So far as I can determine, LED lamps are not rated for CRI (color rendition index) and it is impossible to know what one is buying. At some future date they could replace fluorescent lights. There are companies that make LED arrays designed to replace fluorescent tubes but so far they are too expensive to consider; that could change.

          Light bulbs are called bulbs because they are shaped like bulbs. It irritates me that fluorescent tubes are commonly called bulbs when they are not bulbs.

          My degree is in business administration, but at the tertiary level I’ve had two years of physics, one year of chemistry, and one year of zoology. Also, before I got my degree (11 years late) I had a trade school certificate in industrial electronics and worked as an electrical technician for a manufacturer of engines and generators. I endeavor to analyze things carefully before taking a position and recognize the need to change positions as new information becomes available. I also tend not to be swayed merely by the letters people have after their names.

          • Kiwiiano Says:

            LEDs are the only option for short use lights like cupboards, PIRs, or such, they can switch 1000/sec with no problems. Tungsten bulbs are rated for 1000 hours pretty precisely unless they are ‘long life’ or are on a dimmer that is turned down just enough to see a change in brightness when you might get 2-3000 hours.
            There will always be a demand for incandescent bulbs for low level heating. My home brew cabinet is warmed by a 150W and I can’t see baby chicks being comforted by an LED.

  6. Kiwiiano Says:

    ” LED lighting is not much more efficient than incandescent lighting.”
    An LED lamp will use about 10-20% of the wattage the equivalent tungsten bulb and is claimed to have a life expectancy 10-25x that of the incandescents. What we don’t know yet is what the energy input & carbon footprint of their respective manufacturing processes are. The purchase costs are only a rough guide. Certainly on total costs over their lifetimes the LEDs are waaay ahead.

    • otter17 Says:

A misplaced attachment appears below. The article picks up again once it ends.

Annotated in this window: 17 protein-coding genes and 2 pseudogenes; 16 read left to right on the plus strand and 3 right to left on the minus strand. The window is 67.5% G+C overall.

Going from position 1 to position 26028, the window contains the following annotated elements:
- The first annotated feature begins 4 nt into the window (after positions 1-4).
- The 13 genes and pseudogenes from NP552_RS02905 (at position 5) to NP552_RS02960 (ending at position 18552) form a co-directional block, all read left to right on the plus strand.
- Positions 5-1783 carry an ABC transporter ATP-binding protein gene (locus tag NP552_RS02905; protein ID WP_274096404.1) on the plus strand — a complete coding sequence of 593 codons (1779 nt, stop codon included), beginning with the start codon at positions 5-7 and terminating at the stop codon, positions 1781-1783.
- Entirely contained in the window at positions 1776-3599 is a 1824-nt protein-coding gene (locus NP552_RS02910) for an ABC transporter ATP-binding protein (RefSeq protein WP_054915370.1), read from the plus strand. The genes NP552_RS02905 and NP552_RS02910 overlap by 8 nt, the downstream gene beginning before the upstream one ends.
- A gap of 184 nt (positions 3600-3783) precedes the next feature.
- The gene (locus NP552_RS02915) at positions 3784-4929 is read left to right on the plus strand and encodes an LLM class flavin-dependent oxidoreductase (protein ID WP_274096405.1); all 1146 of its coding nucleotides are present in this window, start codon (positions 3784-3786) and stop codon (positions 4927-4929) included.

Well, the primary energy-intensive material in an LED bulb would be the doped semiconductor material that goes into the light emitting diode itself and the rectifier/driver power electronics circuitry in the base. The rest is either the clear bulb housing material, heatsink and screwbase, which an incandescent also has some of these.

      So, we can estimate relative lifetime energy for incandescent versus LED with the following.

      incan_life ~= 3000 hrs
      LED_life ~= 25000 hrs
      life_ratio = 25000/3000 = 8.3

      incan_power ~= 100 W
      LED_power ~= 10 W

      So, we can do a study for a 3000 hr period to see how much more energy the LED bulb manufacturing energy would need to be.

      total_energy_incan_3000hr = incan_mfg_energy + 100W*3000hr
      total_energy_LED_3000hr = LED_mfg_energy/8.3 + 10W*3000hr

      So in order to break-even the LED manufacturing energy would have to be…

      LED_mfg_energy = 8.3*incan_mfg_energy + 270 kW-hr

      So, the LED’s manufacturing energy would have to be over 8x the incandescent manufacturing energy plus an additional 270 kW-hr for a 100W bulb example.

      Another way to think about it would be to think just about replacement costs. An incandescent manufacturer would have to produce well over 8 incandescents for a single LED bulb just to break even on replacement rate, not even mentioning the likely much larger longer term operating costs. It is extremely likely that LED beats incandescent by a mile on overall lifetime energy efficiency. Edison would be proud of this generation for inventing them.

      • freggersjr Says:

        In commercial, industrial, and street lighting situations, the cost of labor to replace the lights also has to be considered and can be significant. And, from the power consumption standpoint, it just does not make sense to use incandescent lights where the burning time is several hours or more per day so their use should be only in places where they are never on for very long.

        Comparing LED with fluorescent, LEDs have not yet become a mature product and we can expect significant improvement. Right now it usually makes more sense to use fluorescent lights than LEDs, but that is likely to change. It may never make sense to replace existing fluorescent lights with LEDs until the fluorescent lights fail.